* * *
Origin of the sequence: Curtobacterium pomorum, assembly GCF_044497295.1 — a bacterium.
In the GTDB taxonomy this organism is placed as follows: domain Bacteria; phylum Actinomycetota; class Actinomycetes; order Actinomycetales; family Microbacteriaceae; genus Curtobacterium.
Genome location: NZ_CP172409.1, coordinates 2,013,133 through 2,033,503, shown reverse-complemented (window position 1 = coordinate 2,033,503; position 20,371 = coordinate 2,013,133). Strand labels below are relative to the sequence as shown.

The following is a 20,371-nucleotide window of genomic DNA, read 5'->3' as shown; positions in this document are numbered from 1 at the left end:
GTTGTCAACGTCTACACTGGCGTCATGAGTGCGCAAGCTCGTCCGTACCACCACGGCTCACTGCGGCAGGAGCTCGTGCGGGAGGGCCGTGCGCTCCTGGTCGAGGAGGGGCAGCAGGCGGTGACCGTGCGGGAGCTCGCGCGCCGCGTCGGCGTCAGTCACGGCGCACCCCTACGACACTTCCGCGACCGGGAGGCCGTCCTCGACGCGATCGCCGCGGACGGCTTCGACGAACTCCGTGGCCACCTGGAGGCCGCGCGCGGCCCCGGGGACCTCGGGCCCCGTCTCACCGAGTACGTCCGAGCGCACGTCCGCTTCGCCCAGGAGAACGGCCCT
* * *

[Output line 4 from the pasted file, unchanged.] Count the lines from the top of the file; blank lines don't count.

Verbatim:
The following is a 20,371-nucleotide window of genomic DNA, read 5'->3' as shown; positions in this document are numbered from 1 at the left end: